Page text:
They says the cells eventually become "exhausted" in their battle against persistent viral infection and less effective in fighting the disease.
In a study to be published Dec. 28 on the journal Nature's Web site, researchers at Dana-Farber Cancer Institute and Emory University have traced the problem to a gene that turns off the infection-fighting drive of CD8 T cells in mice.
Researchers said the discovery raises the possibility that CD8 cell exhaustion can be reversed in human patients, reinvigorating the immune system's defenses against chronic viral infections ranging from hepatitis to HIV.
In mouse studies, CD8 T cells were reinvigorated by PD-1/PD-L1 blockers.
If human CD8 T cells are found to operate by a similar mechanism, the new findings may offer a simple immunological strategy for treating chronic viral infections, researchers said.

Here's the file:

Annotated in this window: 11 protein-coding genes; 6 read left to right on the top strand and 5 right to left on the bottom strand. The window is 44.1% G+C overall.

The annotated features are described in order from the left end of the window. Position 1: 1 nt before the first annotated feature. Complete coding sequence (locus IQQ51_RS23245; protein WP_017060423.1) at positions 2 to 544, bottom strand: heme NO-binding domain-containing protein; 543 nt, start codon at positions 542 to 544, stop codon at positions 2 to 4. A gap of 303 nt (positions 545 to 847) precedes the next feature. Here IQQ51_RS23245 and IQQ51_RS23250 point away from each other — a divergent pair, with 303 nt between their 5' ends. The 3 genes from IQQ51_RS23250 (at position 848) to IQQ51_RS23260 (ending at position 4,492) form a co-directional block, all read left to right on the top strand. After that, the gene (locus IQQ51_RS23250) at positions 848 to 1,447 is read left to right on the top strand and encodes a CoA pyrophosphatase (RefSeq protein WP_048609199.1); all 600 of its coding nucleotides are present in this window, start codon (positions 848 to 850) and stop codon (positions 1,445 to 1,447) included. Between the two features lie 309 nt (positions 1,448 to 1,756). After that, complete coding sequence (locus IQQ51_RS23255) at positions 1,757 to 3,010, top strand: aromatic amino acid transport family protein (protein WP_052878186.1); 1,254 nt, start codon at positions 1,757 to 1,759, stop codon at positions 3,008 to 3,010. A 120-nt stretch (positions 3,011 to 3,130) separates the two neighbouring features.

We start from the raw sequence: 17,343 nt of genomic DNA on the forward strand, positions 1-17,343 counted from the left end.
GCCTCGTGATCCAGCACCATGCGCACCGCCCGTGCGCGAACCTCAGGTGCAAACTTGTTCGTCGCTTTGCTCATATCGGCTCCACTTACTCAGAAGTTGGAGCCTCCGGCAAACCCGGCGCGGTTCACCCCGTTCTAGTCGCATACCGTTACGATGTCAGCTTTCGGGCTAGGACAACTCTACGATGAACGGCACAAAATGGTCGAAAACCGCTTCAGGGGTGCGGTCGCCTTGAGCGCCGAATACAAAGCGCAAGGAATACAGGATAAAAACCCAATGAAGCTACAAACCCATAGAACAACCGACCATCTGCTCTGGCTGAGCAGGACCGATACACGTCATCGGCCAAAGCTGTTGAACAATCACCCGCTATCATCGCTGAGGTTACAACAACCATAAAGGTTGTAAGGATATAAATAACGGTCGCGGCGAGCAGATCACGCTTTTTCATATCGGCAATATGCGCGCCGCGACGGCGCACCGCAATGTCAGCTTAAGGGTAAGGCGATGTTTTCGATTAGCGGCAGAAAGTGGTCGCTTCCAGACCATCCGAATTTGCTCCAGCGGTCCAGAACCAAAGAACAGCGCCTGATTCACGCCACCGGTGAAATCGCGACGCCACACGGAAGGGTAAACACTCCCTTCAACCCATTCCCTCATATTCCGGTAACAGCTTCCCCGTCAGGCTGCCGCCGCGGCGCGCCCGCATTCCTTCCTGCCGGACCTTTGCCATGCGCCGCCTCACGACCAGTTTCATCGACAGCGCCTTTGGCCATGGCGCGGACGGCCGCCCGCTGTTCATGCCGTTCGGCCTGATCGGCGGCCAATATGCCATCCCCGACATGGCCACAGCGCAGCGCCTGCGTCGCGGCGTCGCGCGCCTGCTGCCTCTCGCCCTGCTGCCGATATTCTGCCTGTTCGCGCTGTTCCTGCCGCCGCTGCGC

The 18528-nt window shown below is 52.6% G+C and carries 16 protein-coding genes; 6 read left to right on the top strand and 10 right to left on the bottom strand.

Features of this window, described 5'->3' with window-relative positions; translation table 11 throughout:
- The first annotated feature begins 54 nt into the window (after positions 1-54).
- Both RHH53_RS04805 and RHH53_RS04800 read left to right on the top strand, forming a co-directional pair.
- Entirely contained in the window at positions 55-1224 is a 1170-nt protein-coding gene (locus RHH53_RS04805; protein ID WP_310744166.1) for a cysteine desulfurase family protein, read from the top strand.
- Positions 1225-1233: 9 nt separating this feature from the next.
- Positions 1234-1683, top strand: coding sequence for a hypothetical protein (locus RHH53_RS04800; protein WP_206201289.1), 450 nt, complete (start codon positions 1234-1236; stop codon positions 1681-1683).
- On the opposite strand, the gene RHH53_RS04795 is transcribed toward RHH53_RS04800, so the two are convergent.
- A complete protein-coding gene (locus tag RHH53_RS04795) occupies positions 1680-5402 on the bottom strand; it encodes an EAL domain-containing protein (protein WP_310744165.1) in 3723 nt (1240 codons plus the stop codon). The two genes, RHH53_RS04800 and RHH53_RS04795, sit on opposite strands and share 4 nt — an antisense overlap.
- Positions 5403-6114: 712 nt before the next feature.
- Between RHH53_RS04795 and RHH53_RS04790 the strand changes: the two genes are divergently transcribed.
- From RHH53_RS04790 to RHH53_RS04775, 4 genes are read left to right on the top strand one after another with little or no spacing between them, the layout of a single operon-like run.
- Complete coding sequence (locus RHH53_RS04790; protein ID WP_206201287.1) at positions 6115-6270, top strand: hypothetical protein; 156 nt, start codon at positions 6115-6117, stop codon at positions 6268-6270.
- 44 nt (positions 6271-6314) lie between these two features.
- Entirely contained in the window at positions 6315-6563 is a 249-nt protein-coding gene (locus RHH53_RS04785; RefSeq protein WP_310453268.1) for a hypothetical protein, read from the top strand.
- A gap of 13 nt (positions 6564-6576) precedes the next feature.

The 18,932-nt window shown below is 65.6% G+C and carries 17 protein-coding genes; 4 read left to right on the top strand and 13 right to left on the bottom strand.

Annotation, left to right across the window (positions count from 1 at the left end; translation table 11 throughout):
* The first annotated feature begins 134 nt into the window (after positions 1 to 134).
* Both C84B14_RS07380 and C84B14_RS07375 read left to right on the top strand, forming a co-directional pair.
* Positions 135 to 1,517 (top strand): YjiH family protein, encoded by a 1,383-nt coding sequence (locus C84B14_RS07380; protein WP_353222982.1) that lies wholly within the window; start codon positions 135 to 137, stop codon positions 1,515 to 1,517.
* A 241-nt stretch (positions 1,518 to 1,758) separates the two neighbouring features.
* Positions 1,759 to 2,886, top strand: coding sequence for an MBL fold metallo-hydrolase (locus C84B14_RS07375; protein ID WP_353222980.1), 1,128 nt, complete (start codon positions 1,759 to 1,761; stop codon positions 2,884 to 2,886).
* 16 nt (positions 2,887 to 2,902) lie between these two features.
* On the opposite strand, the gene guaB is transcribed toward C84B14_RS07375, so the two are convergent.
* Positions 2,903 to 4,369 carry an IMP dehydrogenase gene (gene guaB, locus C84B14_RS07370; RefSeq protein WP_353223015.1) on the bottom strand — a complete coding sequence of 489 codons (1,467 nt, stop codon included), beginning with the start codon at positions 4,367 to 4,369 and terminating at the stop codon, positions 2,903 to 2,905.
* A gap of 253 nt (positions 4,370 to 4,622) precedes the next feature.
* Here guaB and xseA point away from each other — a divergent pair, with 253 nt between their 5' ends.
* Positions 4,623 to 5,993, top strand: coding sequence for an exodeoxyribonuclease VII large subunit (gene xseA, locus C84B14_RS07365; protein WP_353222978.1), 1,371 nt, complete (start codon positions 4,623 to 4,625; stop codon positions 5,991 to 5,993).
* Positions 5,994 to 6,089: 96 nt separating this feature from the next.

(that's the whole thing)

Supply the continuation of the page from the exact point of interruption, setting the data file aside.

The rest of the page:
Freeman's lab is also exploring whether anti-cancer T cells become exhausted in various types of tumors and in HIV-infected individuals.
Freeman and his collaborators have recently received a grant from the Bill and Melinda Gates Foundation's Grand Challenges in Global Health program to extend their findings to hepatitis C infection.